|Moore is the MWC's career leading rusher.|
Moore is also a fine blocker and pass receiver. He is second on the team with seven receptions for 69 yards. Basically, Moore is your everything back. He is explosive in the open field and can run, block, and catch. Moore had 12 yards on 10 carries against the Beavers in the Las Vegas Bowl.
Former Oklahoma State transfer and senior D.D. Cox (6-3, 213) is an excellent complement to Moore. While Moore possesses an array of moves to make defenders miss, Cox prefers to lower his head and bowl opponents over. The coaches like Moore and Cox and feel either one of them can carry the offensive load at tailback. Cox has just 16 yards on eight carries this season.
Similar to Boise State’s offense the fullbacks at New Mexico are primarily used to lead and pass block. Junior Adrian Byrd (6-1, 233) is improving with every game after having a strong off-season in the weight room. Byrd is used in short yardage and goal line situations when the Lobos need just a couple of yards. He has four carries for 10 yards and one touchdown.
Splitting time with Byrd is senior Landrick Brody (5-11, 246) who is smaller and bigger than Byrd. Brody has one carry for five yards. The UNM coaches have confidence in both of their fullbacks and rotate them in and out regularly.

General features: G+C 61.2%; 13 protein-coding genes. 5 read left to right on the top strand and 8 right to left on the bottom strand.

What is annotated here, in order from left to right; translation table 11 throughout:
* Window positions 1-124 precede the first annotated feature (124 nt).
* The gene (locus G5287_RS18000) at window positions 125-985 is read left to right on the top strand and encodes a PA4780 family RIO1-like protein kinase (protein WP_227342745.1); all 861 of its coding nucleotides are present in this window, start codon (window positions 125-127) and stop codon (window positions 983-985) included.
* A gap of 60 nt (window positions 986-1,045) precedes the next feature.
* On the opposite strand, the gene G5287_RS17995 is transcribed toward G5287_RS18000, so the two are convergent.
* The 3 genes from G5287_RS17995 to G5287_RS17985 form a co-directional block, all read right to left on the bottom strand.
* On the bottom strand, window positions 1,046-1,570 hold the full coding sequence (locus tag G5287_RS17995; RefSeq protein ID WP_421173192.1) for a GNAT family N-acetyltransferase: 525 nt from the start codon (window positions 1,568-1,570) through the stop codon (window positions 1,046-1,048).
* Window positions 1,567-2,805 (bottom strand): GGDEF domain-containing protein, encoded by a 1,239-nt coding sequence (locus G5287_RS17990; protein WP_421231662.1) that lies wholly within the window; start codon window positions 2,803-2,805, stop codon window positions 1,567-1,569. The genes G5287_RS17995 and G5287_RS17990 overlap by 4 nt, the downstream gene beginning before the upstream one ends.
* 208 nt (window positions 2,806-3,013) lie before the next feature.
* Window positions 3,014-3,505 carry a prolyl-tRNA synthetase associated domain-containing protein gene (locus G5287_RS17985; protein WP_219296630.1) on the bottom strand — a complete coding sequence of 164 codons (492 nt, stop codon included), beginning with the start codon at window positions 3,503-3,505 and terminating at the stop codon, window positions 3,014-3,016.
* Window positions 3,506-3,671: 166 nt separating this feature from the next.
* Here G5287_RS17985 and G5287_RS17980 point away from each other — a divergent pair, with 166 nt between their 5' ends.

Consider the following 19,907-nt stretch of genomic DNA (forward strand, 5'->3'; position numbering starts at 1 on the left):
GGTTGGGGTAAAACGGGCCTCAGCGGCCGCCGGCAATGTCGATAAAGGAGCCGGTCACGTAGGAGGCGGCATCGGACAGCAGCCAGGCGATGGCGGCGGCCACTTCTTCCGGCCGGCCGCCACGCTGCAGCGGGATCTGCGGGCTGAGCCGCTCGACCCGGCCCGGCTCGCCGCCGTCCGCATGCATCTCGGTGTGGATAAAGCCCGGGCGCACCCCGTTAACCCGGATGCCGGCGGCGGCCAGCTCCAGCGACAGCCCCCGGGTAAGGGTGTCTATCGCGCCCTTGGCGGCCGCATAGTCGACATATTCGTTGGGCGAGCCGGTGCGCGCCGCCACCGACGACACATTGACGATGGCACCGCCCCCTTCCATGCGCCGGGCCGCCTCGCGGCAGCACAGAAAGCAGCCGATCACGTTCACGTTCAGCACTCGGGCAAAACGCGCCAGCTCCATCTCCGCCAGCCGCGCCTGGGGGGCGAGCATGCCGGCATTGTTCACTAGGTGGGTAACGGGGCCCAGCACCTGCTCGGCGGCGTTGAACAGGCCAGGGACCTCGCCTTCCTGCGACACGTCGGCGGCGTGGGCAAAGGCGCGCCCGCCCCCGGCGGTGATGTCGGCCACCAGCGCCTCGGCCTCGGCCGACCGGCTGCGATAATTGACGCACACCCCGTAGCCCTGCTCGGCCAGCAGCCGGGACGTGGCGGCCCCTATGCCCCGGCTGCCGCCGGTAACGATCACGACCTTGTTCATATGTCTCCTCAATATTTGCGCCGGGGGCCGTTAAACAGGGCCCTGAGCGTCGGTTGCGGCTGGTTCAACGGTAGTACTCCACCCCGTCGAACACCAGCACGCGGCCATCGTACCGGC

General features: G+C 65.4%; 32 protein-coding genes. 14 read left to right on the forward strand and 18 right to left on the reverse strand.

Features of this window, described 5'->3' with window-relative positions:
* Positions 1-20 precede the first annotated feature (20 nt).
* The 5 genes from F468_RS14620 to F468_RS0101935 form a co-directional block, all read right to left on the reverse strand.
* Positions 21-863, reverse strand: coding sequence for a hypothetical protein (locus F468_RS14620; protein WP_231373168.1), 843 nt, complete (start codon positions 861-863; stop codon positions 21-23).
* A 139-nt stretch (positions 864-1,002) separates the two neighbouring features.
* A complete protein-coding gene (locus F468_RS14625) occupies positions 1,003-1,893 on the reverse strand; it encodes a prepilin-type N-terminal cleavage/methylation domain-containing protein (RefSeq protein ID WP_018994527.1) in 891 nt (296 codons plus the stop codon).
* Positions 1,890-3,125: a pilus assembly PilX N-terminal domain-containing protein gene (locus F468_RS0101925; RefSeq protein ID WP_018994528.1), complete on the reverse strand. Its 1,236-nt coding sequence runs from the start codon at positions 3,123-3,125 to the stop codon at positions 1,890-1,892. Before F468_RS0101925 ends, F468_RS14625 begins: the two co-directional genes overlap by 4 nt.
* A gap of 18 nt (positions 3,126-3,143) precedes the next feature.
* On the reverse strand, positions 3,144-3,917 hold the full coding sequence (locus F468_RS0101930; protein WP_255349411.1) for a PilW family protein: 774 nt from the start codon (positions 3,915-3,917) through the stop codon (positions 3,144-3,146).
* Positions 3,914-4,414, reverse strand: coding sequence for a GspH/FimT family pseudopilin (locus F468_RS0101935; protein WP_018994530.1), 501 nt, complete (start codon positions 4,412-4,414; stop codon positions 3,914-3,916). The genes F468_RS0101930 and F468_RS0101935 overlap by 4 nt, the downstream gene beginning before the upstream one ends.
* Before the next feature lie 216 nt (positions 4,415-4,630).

The similarities to Boise State keep on coming as New Mexico has built a strong tradition of talented offensive linemen just like their counterparts in Idaho. “The Hitmen” as the unit is called have been responsible for demolishing opponents and school records the last few seasons.
Last year the Lobos had three of their offensive lineman named to the all-MWC first team and this year will be no different even with all the new faces on the line. The unit is big, averaging 330 pounds per starter, and talented as several players on are award watch lists.
Lombardi Award candidate and senior Claude Terrell (6-3, 338) is the most experienced player on the offensive line after starting 39 straight games while knocking down over 350 defenders in his career. He almost went early to the NFL but decided to stick around for his senior season.
|Terrell is a preseason All-America selection.|
Terrell moved from right guard to right tackle during spring camp and excelled in his new position. He is a dominating pass blocker, but is still refining his passing blocking technique. “Big C” had 19 pancake blocks against TTU and is a preseason All-America selection by Athlon magazine.
It seems that the Beavers play a Rimington Award candidate every week and this week is no different as junior Ryan Cook (6-7, 316) lines up at the center position for UNM. Cook was a Rimington Award candidate last year as a sophomore and is only better as a junior. The former walk-on has started 23 straight games and is in the running for all-MWC honors.